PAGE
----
List of websites blocked in the People’s Republic of China

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More than 2600 website urls are blocked in the People’s Republic of China under the country’s policy of Internet censorship[1] . This is a list of the most notable such blocked websites. This page does not apply to the special administrative regions of Hong Kong, (which has its own internet legal system) and Macau. Also note that many of the sites listed may be occasionally or even regularly available, depending on the access location or current events.

Contents

[hide]

[edit]Media

[edit]Social Networks, Blogging Platforms, Video, Image Sharing and Web Hosting Services

[edit]Non-governmental organizations

[edit]Political organizations

[edit]Other websites

  • Isohunt[23]
  • Most websites hosted by ipage.com
  • Most major pornography sites

[edit]Wikipedia

Chinese Wikipedia (zh.wikipedia.org, secure.wikimedia.org), other language versions of Wikipedia (aside from certain articles) were unblocked for a period of time in 2007. On 31 August 2007, all languages of Wikipedia and other Wikimedia sites were once again blocked inMainland China.[24] They could reportedly be accessed through secure connections.[25] On July 31, 2008, the BBC reported that the Chinese Wikipedia had been unblocked that day in China; it had still been blocked the previous day. This came within the context of foreign journalists arriving in Beijing to report on the upcoming 2008 Summer Olympics.[26] It is currently more accessible with repeated clicks on taboo matter causing the user to be locked out. However, this page is blocked.

Since late July 2009, all images on Wikimedia pages have been removed by certain ISPs in China.[25]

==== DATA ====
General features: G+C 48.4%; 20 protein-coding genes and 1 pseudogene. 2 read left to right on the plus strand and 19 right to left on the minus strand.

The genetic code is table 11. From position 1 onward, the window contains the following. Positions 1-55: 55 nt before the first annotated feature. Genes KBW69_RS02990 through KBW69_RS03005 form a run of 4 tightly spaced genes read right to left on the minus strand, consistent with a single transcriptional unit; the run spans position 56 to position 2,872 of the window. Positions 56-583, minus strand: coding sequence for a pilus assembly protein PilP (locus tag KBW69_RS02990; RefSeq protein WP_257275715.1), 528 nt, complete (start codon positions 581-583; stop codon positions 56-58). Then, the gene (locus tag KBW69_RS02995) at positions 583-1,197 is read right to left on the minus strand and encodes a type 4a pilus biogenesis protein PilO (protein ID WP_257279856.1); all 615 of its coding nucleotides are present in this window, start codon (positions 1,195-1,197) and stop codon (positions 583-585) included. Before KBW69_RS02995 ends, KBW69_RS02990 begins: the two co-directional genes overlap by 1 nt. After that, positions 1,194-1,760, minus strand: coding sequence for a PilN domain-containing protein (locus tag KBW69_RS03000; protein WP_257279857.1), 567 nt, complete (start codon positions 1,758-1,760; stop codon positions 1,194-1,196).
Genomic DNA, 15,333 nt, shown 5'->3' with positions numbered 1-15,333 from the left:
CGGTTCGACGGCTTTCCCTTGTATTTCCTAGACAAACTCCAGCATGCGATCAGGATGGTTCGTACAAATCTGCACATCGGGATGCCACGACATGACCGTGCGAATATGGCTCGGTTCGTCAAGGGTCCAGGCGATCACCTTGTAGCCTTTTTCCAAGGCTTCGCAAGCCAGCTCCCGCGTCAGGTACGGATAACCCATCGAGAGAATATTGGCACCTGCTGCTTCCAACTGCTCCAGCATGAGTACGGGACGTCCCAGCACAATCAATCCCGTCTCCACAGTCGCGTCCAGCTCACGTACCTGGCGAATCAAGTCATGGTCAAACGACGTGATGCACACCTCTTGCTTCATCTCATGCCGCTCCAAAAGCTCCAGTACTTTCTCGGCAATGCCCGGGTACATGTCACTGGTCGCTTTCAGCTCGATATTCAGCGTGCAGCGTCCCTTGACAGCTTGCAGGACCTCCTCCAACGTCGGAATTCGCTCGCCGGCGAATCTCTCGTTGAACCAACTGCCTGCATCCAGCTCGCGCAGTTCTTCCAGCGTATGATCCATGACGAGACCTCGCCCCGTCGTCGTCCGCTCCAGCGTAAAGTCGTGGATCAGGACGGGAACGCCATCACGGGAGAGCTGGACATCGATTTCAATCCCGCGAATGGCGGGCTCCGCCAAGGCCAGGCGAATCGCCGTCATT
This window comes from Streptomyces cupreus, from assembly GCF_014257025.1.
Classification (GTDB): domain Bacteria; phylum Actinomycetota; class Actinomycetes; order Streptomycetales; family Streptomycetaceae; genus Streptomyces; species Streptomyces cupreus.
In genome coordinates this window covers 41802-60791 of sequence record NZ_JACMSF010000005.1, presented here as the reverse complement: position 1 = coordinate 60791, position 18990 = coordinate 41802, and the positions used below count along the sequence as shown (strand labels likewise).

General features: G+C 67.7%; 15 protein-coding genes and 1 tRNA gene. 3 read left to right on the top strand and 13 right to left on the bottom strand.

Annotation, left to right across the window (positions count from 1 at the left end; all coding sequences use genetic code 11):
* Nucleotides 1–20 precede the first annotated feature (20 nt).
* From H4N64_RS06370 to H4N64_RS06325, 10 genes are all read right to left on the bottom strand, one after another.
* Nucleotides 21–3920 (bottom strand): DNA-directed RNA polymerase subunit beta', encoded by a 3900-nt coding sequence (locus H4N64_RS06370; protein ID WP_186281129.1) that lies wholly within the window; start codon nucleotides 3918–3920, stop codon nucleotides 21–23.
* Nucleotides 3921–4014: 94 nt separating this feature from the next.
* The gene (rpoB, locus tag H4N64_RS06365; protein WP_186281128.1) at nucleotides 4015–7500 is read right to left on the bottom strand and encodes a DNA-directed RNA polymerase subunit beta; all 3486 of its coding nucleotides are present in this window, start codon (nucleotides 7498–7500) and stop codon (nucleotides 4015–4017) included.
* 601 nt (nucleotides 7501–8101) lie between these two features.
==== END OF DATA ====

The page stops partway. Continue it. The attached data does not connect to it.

[edit]See also

[edit]References

  1. ^ “GreatFire.org – Bringing Transparency To The Great Firewall Of China” . Retrieved 9 January 2012.
  2. a b c d Zittrain, Jonathan; Edelman, Benjamin (2002). “Sites Blocked in China – Highlights” . Empirical Analysis of Internet Filtering in China. Harvard.
  3. ^ “Words with meaning HQ” . WWM HQ.
  4. ^ “Words with meaning” .
  5. ^ http://www.evri.com/organization/boxun-0x10ee0c
  6. ^ http://www.greatfirewall.biz/ustream.tv
  7. ^ “YouTube blocked in China” . HerdictWeb. 2009-05-18. Retrieved 2009-05-18.
  8. a b c Branigan, Tania (2009-06-02). “China blocks Twitter, Flickr and Hotmail ahead of Tiananmen anniversary” . London: guardian.co.uk. Retrieved 2010-05-11.
  9. a b “Blocking of Twitter, YouTube, Flickr and Blogger deprives Chinese of Web 2.0” . Reporters without Borders. 2009-06-02.
  10. ^ Schwankert, Steven (2007-10-18). “YouTube blocked in China; Flickr, Blogspot restored” . IDG News. Retrieved 2008-01-26.
  11. ^ [1] , Shanghaiist
  12. ^ “Reports: China blocks Web sites ahead of Tiananmen anniversary” . CNN.com. 2009-06-02. Retrieved 2010-05-11.
  13. ^ Wauters, Robin (2009-07-07). “China Blocks Access To Twitter, Facebook After Riots” . washingtonspost.com. Retrieved June 3, 2010.
  14. ^ [2] , Shanghai Tech Writer

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